It has long been known that there are quite a few gaps to fill in the arena of diversity, equity and inclusion. Often, well-intentioned organizations try to tackle this work in some capacity but, in reality, may not have the resources or people-power to make it as effective as possible.  

At Mission Partners, we have committed to boldly speaking equity and working towards a more just world. We lead with racial equity and steer away from diversity-only conversations. Internally, we model how one might address this in their own workplace and want to share learnings and pitfalls. We have years of experience helping organizations develop their own equity action plans to meet and exceed their goals on diversity, equity and inclusion. 

Our Mission Forward® Race + Identity workshop is an important first step that provides guidance on effective practices and the latest language around diversity, equity and inclusion. Our two-pronged approach addresses both institutionalized racism and oppression as well as the interpersonal racism and oppression. We understand the importance of recognizing how these two levels of oppression cannot be solved without addressing the other. Unfortunately, we have seen this happen repeatedly which prevents progress from occurring. 

Here are some of the ways we’ve seen organizations miss the mark on equity work: 

  1. Hiring a “Diversity Officer” – Without full buy-in from all of senior leadership, staff members who are hired for this type of position may not be set up for success. Goals and deliverables set for this person will likely not be met due to an organization’s competing priorities.
  2. Letting work crises push equity work off the table – In times of crisis, it is easy to let things fall by the wayside to focus on what must happen to end the crisis. However, if equity-based work is not at the center of crisis strategy then the communities who need the support most will likely not be prioritized well.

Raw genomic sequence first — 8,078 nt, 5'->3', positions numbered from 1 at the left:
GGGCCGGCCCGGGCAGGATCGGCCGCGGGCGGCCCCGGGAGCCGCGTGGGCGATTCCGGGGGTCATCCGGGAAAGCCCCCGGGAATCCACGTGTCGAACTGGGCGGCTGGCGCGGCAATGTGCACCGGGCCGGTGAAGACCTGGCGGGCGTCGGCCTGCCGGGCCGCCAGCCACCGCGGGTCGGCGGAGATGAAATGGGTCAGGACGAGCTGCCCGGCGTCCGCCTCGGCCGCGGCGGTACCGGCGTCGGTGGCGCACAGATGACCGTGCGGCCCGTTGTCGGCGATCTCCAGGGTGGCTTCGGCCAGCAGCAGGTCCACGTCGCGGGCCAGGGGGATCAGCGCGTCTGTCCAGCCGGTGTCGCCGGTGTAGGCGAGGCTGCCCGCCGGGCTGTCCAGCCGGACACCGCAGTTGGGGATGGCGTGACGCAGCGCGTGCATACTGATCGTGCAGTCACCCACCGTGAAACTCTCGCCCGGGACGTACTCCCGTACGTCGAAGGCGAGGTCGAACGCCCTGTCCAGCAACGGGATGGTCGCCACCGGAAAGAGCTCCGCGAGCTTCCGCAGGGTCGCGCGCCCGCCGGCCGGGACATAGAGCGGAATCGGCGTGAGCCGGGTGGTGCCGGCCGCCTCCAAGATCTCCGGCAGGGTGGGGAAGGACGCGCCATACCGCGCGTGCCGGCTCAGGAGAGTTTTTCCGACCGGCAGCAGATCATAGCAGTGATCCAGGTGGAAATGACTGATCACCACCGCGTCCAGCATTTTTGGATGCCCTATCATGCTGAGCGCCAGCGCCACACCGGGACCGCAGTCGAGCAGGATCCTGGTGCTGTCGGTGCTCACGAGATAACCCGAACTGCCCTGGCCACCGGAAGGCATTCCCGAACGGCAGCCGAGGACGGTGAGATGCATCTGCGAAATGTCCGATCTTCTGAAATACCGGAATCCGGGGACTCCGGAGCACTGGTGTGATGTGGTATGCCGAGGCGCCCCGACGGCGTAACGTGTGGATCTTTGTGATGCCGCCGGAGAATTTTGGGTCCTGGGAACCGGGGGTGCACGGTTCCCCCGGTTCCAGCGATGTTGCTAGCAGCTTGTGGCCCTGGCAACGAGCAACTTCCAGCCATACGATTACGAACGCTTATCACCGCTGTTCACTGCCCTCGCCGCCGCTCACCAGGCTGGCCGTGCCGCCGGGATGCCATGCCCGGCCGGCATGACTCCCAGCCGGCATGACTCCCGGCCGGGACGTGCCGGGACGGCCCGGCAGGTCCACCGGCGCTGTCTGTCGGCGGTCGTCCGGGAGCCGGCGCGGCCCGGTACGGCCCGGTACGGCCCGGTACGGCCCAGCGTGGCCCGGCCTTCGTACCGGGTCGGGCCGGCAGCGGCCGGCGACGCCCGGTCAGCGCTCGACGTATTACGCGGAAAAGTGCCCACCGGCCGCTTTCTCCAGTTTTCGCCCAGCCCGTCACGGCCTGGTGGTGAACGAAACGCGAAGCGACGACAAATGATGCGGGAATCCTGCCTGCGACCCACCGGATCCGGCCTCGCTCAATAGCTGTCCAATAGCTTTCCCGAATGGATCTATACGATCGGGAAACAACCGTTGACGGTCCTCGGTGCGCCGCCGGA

3.  Relying on people of color to own all the “diversity” work – Although it is important for people of color to be key stakeholders and leaders in the work, it is a pitfall when they are the only stakeholders in the work. It is the duty of everyone within the organization to take ownership of the work to move into progress. 
  4. Continuing to do things the way they’ve always been done – If organizations do not take the time to examine their policies, practices and procedures, they risk replication of ongoing inequitable standards. 

The concept at the center of our Race + Identity workshops is to build a culture of empathy as well as develop shared language on racism. We use the time to brainstorm and learn what has and has not worked within organizations to create the next steps on how to implement more actionable equity plans in the workplace. 

| At Mission Forward®, we create transformational trainings that model what is possible in the world. We believe that the future will be inclusive and just. 

Each month, we bring together six thoughtful participants who are ready to tackle racial equity in their workplace and give them practical tools to do the work. As with all of our other workshops, we take a person-first approach in centering equity and justice. Soon, we will be debuting our executive-level Race + Identity workshop for C-Suite leaders and other senior leadership members. Contact us at connect@mission.partners to hear more.